The lines are not quite as clear as one would like, though. All protests are messy, and it's rarely clear who is in the right. Many countries claim to be representative democracies of one flavor or another. If youth were protesting a regime in yet another Middle East/North African country, we would be globally shaming RIM/Blackberry for cavorting with the government. Of course, in the case of London, it seems to be more a gang of thugs and looters than a political statement.

The challenge, of course, is that the technology vulnerabilities might be useful to authorities during a riot, but are also useful to authoritarian governments in squelching a revolution. Not unlike wikileaks, you don't get to pick and choose who benefits from the technology, or who is made vulnerable by it.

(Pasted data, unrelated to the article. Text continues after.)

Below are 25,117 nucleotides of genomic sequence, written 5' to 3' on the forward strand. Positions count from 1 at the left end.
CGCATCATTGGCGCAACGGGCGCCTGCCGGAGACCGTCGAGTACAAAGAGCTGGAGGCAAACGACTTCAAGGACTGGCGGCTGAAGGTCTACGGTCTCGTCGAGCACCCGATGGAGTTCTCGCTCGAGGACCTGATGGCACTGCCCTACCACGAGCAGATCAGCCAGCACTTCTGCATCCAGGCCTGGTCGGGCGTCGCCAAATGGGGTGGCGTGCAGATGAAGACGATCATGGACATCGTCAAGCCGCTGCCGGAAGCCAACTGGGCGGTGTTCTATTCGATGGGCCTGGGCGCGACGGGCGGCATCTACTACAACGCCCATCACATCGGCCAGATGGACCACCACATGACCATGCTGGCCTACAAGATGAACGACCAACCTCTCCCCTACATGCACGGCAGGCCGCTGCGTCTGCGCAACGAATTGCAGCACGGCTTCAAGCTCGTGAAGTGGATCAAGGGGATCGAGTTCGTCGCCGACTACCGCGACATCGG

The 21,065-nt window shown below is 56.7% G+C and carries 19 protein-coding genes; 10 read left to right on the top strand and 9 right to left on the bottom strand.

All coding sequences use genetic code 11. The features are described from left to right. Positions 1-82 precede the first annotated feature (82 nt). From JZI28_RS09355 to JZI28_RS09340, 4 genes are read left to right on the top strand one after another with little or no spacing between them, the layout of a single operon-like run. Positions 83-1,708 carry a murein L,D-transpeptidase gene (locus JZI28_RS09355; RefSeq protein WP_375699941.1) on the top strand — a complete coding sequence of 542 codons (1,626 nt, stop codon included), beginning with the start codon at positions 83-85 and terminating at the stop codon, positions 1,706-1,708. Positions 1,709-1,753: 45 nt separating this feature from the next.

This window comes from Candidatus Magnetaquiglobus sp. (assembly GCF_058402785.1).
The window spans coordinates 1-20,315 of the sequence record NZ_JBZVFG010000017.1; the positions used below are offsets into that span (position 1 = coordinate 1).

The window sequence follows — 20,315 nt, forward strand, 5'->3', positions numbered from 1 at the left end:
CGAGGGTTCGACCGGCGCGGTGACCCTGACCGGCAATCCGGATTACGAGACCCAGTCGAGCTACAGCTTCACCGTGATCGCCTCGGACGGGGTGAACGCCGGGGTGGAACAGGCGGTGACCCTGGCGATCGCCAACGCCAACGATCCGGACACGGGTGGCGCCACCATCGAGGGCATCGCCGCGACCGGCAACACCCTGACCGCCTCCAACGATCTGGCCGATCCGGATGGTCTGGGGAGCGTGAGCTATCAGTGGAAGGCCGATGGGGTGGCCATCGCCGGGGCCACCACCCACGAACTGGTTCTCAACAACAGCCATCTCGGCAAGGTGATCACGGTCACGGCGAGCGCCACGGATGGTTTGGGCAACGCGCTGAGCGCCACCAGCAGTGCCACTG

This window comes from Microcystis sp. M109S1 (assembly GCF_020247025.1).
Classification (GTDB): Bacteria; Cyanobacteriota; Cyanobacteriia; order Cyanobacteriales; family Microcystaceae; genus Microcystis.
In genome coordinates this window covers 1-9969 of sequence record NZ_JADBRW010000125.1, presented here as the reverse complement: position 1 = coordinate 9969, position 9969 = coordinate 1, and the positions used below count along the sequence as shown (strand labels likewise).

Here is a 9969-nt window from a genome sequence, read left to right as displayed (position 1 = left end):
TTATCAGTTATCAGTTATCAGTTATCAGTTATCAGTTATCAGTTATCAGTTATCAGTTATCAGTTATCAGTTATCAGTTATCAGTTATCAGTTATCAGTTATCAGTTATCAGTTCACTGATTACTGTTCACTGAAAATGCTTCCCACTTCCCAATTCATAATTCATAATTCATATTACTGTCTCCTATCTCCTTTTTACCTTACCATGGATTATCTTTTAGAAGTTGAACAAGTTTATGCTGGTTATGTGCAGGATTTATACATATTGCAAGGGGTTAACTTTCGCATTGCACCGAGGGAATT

Ashoka Changemakers is hosting a competition supported by Google to source innovative ideas in the Citizen Media space solving some of this tension around privacy, speech, and trust. There's some amazing thoughtwork in the space getting recorded at the Ashoka News and Knowledge blog.

All of that is a long introduction to the better-late-than-never summary of the July ICT4D Meetup. You know that it's a good technology discussion when it turns into a people discussion, and so went our conversation around Online Activism after #ArabSpring : What's Next?.

Our panelists discussed the strange role of being an Egyptian following along from abroad via social media, the roles of traditional and new media in civic engagement, and examples of online activism around the world, from Azerbaijan to Spain.